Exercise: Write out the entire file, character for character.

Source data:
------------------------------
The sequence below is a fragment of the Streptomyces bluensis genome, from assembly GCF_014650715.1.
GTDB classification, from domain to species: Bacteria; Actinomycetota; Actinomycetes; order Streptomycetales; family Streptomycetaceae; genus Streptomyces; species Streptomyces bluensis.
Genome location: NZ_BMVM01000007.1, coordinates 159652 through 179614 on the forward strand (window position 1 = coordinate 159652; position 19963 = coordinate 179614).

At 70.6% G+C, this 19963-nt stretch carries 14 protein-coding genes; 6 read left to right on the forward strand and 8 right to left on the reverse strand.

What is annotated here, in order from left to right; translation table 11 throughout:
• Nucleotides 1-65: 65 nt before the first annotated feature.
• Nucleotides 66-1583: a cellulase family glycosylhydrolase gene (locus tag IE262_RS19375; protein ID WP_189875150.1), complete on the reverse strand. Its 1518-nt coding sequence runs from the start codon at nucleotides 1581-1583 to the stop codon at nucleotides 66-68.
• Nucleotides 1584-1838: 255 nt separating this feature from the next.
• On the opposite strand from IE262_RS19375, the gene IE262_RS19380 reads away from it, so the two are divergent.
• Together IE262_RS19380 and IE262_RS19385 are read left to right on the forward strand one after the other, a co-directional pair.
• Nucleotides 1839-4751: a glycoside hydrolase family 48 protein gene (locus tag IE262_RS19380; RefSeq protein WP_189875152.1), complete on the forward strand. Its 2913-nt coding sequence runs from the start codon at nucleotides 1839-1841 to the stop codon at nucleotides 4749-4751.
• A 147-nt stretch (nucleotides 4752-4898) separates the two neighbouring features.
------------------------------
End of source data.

The sequence below is a fragment of the Streptomyces bluensis genome, from assembly GCF_014650715.1.
GTDB classification, from domain to species: Bacteria; Actinomycetota; Actinomycetes; order Streptomycetales; family Streptomycetaceae; genus Streptomyces; species Streptomyces bluensis.
Genome location: NZ_BMVM01000007.1, coordinates 159652 through 179614 on the forward strand (window position 1 = coordinate 159652; position 19963 = coordinate 179614).

At 70.6% G+C, this 19963-nt stretch carries 14 protein-coding genes; 6 read left to right on the forward strand and 8 right to left on the reverse strand.

What is annotated here, in order from left to right; translation table 11 throughout:
• Nucleotides 1-65: 65 nt before the first annotated feature.
• Nucleotides 66-1583: a cellulase family glycosylhydrolase gene (locus tag IE262_RS19375; protein ID WP_189875150.1), complete on the reverse strand. Its 1518-nt coding sequence runs from the start codon at nucleotides 1581-1583 to the stop codon at nucleotides 66-68.
• Nucleotides 1584-1838: 255 nt separating this feature from the next.
• On the opposite strand from IE262_RS19375, the gene IE262_RS19380 reads away from it, so the two are divergent.
• Together IE262_RS19380 and IE262_RS19385 are read left to right on the forward strand one after the other, a co-directional pair.
• Nucleotides 1839-4751: a glycoside hydrolase family 48 protein gene (locus tag IE262_RS19380; RefSeq protein WP_189875152.1), complete on the forward strand. Its 2913-nt coding sequence runs from the start codon at nucleotides 1839-1841 to the stop codon at nucleotides 4749-4751.
• A 147-nt stretch (nucleotides 4752-4898) separates the two neighbouring features.